Behavior: Ask the experts

September 1, 2001

BEHAVIOR: ASK THE EXPERTS

 

BEHAVIOR:
ASK THE EXPERTS

Jump to:Choose article section... ONE, THEN ANOTHER, IRRITATING HABIT IN A 3-YEAR-OLD

ONE, THEN ANOTHER, IRRITATING HABIT IN A 3-YEAR-OLD

Q A 3-year-old in our practice seems to have at least one irritating habit at any given time. After several months of grinding his teeth when he was sleepy, this toddler began picking at his fingernails. Mom says the habits are worse on days when his routine is changed or he doesn't have a nap. I have advised Mom to ignore the behavior, pay attention to sleep habits, and keep small toys on hand to occupy idle times—for example, on long car trips. Mom has also tried keeping Band-Aids on hangnails and issues threats about needing "to see the doctor for infections." At the child's last visit, I noticed that Mom picks her own fingernails! Any suggestions?

Sheila D. Boes, MD
Austin, Tex.

A It sounds like you can rule out stereotypic movement disorder. Although the habits are repetitive, seemingly driven, and can be classified as nonfunctional motor behavior, they do not appear to interfere markedly with normal activities or result in self-inflicted bodily injury that requires medical treatment. Neither can they be accounted for by a compulsion (as in obsessive-compulsive disorder), a tic (as in tic disorder), or a stereotype that is part of a pervasive developmental disorder. And although the lay literature frequently mentions that such habits are exacerbated by stress, several studies have actually shown the opposite—that such habits are more likely to manifest when a person is relaxed.

Also bear in mind that teeth grinding (bruxism) is probably the most common habit disorder in the United States. More than 50% of young children grind their teeth at some time. Similarly, more than 40 million people in the United States bite their fingernails, although they usually are older than 3 years when they begin.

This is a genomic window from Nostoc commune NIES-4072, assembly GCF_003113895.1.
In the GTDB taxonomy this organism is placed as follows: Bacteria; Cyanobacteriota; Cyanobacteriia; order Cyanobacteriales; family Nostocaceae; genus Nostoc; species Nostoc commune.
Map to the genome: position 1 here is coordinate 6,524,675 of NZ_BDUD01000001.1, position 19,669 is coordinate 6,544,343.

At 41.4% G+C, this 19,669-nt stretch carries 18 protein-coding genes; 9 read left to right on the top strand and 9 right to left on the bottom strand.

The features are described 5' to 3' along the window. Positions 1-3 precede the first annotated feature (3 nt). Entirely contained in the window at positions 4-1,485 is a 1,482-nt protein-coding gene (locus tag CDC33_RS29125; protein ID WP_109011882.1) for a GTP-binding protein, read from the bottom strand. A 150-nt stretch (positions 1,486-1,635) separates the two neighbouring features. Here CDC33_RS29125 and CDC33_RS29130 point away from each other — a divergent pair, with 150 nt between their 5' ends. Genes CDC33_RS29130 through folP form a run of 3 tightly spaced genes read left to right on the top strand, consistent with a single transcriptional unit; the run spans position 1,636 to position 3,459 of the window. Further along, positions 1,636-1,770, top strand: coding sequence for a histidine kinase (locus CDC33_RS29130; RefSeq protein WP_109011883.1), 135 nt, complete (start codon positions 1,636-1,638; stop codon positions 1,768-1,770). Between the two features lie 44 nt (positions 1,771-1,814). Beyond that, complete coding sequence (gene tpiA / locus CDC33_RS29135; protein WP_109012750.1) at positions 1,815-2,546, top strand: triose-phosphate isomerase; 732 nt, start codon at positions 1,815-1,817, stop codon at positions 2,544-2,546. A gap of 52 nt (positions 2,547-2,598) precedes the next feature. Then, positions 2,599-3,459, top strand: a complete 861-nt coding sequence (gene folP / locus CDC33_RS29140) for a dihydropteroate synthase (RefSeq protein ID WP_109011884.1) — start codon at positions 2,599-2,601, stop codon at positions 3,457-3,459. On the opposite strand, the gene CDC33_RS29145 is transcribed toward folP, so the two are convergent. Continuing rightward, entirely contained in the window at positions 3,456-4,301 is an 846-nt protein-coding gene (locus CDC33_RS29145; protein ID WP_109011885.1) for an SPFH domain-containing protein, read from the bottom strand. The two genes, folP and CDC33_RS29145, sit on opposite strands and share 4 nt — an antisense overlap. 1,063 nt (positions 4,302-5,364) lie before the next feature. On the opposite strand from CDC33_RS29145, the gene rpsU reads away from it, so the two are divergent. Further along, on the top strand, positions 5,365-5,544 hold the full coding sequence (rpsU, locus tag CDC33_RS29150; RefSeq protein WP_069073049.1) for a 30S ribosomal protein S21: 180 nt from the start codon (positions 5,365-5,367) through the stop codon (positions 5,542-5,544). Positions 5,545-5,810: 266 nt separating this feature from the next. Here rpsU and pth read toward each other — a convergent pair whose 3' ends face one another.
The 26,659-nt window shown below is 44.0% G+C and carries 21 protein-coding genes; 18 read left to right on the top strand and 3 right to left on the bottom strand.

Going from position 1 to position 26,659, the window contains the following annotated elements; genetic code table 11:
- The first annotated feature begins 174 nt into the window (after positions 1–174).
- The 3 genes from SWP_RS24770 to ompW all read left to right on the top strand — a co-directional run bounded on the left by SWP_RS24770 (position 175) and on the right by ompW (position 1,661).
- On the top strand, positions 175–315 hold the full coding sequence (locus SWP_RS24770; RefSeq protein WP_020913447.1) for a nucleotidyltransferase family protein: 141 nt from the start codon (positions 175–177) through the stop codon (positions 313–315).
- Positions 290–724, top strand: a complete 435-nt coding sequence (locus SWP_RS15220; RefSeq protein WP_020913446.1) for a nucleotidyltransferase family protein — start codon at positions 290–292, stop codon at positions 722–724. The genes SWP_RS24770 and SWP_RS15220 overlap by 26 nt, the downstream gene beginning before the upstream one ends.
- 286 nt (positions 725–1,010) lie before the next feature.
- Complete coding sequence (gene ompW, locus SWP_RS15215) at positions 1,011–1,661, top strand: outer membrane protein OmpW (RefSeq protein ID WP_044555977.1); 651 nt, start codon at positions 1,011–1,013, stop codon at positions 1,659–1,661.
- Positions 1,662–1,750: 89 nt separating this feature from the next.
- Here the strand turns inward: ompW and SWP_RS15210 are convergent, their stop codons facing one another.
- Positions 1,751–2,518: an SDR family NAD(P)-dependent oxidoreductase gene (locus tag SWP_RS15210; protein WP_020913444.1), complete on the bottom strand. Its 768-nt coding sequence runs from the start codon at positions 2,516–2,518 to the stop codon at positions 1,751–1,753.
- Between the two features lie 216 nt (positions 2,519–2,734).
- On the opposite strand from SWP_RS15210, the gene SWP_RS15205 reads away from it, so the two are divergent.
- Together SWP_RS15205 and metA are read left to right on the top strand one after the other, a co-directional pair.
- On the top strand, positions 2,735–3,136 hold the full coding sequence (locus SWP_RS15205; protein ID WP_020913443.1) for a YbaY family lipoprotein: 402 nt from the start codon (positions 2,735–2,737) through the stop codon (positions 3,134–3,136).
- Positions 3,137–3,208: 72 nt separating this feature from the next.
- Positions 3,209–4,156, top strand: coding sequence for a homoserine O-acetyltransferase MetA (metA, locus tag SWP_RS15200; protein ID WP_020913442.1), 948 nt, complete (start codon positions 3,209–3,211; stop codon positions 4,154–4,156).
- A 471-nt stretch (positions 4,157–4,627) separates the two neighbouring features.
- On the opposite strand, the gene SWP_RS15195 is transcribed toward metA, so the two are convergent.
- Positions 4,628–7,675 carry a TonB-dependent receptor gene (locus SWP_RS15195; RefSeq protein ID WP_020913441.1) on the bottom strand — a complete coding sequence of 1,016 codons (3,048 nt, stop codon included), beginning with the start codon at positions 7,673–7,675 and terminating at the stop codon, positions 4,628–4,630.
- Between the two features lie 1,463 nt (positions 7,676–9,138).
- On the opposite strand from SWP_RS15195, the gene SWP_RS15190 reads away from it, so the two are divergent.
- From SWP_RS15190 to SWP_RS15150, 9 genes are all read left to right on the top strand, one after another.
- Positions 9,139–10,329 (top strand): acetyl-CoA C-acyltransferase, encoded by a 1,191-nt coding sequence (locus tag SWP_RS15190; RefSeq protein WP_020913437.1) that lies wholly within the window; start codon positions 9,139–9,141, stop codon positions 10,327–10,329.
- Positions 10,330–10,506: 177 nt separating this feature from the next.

Pharmacologic management of a condition that is seen so commonly in young children and is basically benign is inadvisable. One of the mainstays of treatment of habit disorders, habit reversal, is really not applicable to children this young. Nor are cognitive-behavioral procedures that have been effective in older children and adolescents.

What choices do you have, then? The best bet is probably to continue to advise the parents as you have done—in particular, to keep small toys on hand to occupy idle moments. Discourage them from paying attention to the habits; talking about them can backfire and result in their increase. Above all, the parents should be very nurturing when the child is not grinding his teeth or picking his nails. That the mother picks her fingernails is not particularly significant; the habit is just too common and harmless to be considered important.

Edward R. Christophersen, PhD
Kansas City, Mo.

DR. CHRISTOPHERSEN is professor of pediatrics at The Children's Mercy Hospital in Kansas City.

 

Behavior: Ask the experts. Contemporary Pediatrics 2001;9:36.